New apartment not yet ready for you to move into? Travelling abroad and clearing out your old place? What you need is somewhere to store your furniture. But what should you watch out for when looking for a suitable storage space? Here are the answers to the most important questions.
When looking for a storage space, consider which criteria are important to you:
- Would you like a regular storage space or a self-storage unit?
- How large should the storage space be?
- How much does it cost to rent storage space?
- Do storage operators offer any additional services?
- How can I store my items to take up a minimum of space?
- Are there things you shouldn't put in storage?
Would you like a regular storage space or a self-storage unit?
In a regular storage warehouse, you hand over your furniture and an inventory list is created. Your belongings stay there until you pick them up again. If you are likely to need any of your items during the storage period, opt for a storage facility that offers unrestricted access to your belongings – including outside of the operator's business hours. In this case, it also makes sense to book a few additional square metres so that you can create an aisle providing access to your most important items.
With self-storage, you store your belongings in a separate unit, which you can access both during and outside opening hours.
Tip: whether you are opting for a regular storage warehouse or self-storage, if the idea is to provide a temporary solution between moves, the facility should be close to your old or new place of residence. This saves you valuable travel time. Let’s say you are moving from Zurich to Bern. Renting storage space in Chur would be rather inconvenient.
How large should the storage space be?
It is hard to estimate how large your storage space should be. Storage rooms are usually between 2.8 and 3 metres high. Stacking therefore saves storage space.
Some providers have handy guidelines on their website:
|Small cellar||Individual furniture items/boxes||1-room apartment||2-room apartment||3-room apartment||4-room apartment||5-room apartment|
|Volume in m3||3||5 - 7||8 - 10||12||18 - 24||30||40|
|Area in m2
||1.5 - 2.5
||2.5 - 3.5
||4||6 - 8||10
|Space for (for example)
1 pair of skis,
|20 boxes, sofa, TV, cabinet, bed,
|30 boxes, sofa, armchair, TV,
cabinet, bed, table,
|50 boxes, sofa, armchair, TV,
2 cabinets, bed, table,
6 chairs, office
|80 boxes, sofa, armchair, TV,
2 cabinets, bed, table,
2 children’s rooms, office, cellar
|120 boxes, sofa, armchair, TV,
4 cabinets, bed, table
3 children’s rooms, office, cellar, terrace
You can always visit the storage facility to have a look round before deciding on a size.
How much does it cost to rent storage space?
The first rental payment is usually due when you sign the contract. Storage space is paid for in advance. The listed prices are approximate. Some providers offer lower rates if you rent for a longer period but this often means paying the rent for the entire period in advance.
|Storage volume in m3||1||6||10.2||18.9||29||30||37.7||From 40|
|Approx. price in CHF/month||45||85||130||240||333||400||440||560|
Do storage operators offer any additional services?
Some storage operators are also moving companies. They have removal staff to assist customers if required. This is especially useful if you need to move heavy or bulky goods.
If your stored belongings are very expensive, it’s worth taking out insurance. Some storage operators offer this service. Almost all providers monitor the inside and outside of their buildings with video cameras and also have an alarm system. So as well as storing your belongs safely out of sight, storage facilities also implement preventive measures to reduce the risk of theft.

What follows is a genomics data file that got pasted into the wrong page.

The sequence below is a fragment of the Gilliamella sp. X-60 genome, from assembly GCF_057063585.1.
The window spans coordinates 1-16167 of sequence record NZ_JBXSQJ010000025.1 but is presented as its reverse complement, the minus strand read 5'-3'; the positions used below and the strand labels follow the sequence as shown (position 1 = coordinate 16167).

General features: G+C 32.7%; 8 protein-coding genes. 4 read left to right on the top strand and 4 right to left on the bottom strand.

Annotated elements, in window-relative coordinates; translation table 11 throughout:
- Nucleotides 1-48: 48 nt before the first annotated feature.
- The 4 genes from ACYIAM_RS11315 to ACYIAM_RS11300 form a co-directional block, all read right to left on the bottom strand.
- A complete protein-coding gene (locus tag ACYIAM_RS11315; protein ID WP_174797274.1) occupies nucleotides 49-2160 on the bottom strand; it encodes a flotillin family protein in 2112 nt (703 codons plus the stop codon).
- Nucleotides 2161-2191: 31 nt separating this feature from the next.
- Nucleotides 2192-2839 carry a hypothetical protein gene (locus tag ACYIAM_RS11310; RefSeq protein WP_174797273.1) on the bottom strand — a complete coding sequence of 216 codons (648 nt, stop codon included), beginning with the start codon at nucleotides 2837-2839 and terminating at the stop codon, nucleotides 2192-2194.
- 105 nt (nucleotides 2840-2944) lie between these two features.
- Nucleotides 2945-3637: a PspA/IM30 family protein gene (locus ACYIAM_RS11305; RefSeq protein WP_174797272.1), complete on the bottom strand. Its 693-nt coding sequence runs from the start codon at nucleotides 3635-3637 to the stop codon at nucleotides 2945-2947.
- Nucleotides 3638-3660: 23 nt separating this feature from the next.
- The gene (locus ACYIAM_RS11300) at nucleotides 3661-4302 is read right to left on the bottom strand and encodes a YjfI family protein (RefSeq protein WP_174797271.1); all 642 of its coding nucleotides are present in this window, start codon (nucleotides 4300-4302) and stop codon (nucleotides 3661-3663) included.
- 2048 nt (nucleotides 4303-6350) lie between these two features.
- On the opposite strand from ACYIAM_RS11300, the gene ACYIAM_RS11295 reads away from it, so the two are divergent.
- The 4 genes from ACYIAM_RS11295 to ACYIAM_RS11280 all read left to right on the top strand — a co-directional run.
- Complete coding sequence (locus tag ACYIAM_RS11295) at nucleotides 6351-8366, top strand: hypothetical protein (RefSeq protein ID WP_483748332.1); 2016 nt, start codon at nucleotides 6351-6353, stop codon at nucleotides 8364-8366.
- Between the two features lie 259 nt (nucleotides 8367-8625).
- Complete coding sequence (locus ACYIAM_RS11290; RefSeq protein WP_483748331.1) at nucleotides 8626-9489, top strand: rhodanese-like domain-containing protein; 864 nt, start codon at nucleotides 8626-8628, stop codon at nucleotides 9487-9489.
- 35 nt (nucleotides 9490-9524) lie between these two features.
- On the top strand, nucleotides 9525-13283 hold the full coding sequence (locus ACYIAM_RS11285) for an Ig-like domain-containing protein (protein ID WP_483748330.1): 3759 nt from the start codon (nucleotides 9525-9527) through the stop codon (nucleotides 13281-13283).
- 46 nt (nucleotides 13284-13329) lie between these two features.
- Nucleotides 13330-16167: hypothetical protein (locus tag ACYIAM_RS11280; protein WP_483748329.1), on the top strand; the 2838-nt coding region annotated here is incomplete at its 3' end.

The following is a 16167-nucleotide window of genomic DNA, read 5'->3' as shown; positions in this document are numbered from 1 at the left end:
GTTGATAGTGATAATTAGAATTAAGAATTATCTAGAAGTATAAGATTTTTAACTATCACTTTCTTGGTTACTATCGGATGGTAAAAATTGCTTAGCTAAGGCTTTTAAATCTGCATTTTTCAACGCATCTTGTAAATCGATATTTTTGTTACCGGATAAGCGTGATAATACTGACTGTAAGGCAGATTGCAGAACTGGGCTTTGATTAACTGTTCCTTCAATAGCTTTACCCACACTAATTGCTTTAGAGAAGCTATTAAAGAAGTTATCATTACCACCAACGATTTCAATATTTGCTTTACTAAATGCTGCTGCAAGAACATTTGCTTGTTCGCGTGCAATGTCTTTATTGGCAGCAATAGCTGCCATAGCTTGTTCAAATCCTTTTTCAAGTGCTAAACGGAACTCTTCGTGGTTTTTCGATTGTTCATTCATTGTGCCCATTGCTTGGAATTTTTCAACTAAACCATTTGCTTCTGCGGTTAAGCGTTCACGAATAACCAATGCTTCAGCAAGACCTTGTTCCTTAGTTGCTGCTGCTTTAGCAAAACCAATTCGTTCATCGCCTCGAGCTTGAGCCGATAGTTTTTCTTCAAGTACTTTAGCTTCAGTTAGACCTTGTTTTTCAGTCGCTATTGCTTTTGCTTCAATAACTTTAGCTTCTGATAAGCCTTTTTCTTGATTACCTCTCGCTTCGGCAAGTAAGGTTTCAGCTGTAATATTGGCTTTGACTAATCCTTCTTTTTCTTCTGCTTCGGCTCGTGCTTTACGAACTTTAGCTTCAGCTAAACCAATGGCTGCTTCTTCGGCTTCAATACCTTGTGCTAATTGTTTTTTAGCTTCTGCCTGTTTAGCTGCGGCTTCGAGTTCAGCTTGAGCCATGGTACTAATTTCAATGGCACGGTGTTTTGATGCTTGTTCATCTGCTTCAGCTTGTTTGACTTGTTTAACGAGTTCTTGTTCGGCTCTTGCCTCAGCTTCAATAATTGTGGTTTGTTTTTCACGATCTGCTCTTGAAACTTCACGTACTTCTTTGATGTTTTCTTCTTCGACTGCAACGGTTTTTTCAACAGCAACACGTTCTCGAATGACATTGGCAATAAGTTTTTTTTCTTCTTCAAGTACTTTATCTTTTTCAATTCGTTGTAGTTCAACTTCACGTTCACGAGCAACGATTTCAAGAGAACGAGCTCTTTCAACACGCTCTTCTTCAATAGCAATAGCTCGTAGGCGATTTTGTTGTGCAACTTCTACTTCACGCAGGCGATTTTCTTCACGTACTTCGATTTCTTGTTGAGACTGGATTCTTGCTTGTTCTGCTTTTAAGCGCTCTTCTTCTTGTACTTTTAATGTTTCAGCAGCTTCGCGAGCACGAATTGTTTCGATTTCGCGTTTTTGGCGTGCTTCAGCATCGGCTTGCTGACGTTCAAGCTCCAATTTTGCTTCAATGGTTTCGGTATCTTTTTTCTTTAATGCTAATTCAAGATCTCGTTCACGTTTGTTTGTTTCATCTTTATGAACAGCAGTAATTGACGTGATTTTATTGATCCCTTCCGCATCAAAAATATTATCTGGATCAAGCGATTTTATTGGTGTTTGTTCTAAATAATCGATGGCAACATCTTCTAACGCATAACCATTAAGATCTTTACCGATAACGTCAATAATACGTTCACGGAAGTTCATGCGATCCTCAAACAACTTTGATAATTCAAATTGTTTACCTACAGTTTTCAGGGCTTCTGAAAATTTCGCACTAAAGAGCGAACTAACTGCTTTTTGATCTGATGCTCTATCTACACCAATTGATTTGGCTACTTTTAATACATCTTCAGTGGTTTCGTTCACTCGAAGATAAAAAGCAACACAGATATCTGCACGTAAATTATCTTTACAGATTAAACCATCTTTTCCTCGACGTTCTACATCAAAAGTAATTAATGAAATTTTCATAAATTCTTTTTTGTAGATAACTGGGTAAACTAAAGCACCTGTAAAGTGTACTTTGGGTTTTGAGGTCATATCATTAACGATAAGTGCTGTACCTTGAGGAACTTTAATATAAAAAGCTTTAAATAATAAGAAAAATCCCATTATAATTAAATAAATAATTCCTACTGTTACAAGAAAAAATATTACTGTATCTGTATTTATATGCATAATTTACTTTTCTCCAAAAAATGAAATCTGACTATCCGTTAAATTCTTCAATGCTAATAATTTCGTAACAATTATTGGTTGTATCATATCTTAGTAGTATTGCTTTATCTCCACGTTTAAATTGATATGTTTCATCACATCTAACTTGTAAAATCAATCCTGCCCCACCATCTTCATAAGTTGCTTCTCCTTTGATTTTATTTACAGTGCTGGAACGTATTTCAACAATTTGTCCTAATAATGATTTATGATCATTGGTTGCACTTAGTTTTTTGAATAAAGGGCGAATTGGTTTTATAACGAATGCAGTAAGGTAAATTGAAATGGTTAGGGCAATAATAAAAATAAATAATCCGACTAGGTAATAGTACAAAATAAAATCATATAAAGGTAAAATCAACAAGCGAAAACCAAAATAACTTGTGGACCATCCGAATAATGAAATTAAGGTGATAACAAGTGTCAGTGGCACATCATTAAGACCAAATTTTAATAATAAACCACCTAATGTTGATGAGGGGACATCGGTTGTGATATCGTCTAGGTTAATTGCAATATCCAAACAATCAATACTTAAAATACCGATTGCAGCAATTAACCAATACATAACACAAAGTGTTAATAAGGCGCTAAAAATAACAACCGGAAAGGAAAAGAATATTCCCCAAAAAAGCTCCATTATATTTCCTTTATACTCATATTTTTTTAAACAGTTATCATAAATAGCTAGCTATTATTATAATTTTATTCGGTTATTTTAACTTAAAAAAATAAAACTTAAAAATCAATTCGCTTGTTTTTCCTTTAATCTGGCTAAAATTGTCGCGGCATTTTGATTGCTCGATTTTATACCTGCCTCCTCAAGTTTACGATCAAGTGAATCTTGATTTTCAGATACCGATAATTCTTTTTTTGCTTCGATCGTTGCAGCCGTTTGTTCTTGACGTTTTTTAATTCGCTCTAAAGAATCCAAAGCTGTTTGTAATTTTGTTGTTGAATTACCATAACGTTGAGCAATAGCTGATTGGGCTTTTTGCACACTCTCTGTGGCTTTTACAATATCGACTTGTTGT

Ensuring constant temperature and humidity levels is also important. The temperature should not fall below 10°C and humidity should be between 40% and 60%, to make sure items made of wood, paper, cardboard and fabric do not go mouldy or crack.
How can I store my items to take up a minimum of space?
Space is money. Store your furniture and boxes wisely.
- Work out your storage arrangements in advance: things you will still need access to during the storage period should go in last. Make a plan of what you are storing where. This will make it easier to find what you’re looking for later on. Attach the plan to the wall next to the door of your storage room with adhesive tape.
- Disassemble furniture: a dismantled cabinet, for example, will take up much less space. Unscrew the table top from the legs. Remove the feet of your bed and disassemble the frame. Store the nuts and bolts of every piece of furniture in a small plastic bag and attach it to the back or bottom of the item to make sure you do not lose any.
- Put the heaviest goods at the bottom: heavy and bulky furniture should be stored at the bottom so that it does not crush other items. Nest items inside one another to save space.
- Stack all the way up to the ceiling: make use of the height you have. For example, you can store sofas vertically on one end, so that they take up a minimum of space. Bring a ladder to stack even higher.
- Use every nook and cranny: fill all your drawers and compartments with items.
- Label cardboard boxes: after two weeks, you will no longer know what’s in which box. Label your cardboard boxes or compile a storage list.
Are there things you shouldn't put in storage?
Most warehouses and self-storage providers will not allow you to store anything that's alive or smells. You cannot store drugs, weapons or highly combustible objects either. Basically, you are not permitted to store anything that could pose a hazard. This also means, for example, that you must empty the fuel tank of your lawn mower and leave it to dry before putting it into storage.
For more helpful tips and checklists for your next move, take a look at our guide to moving.Discover our moving guide now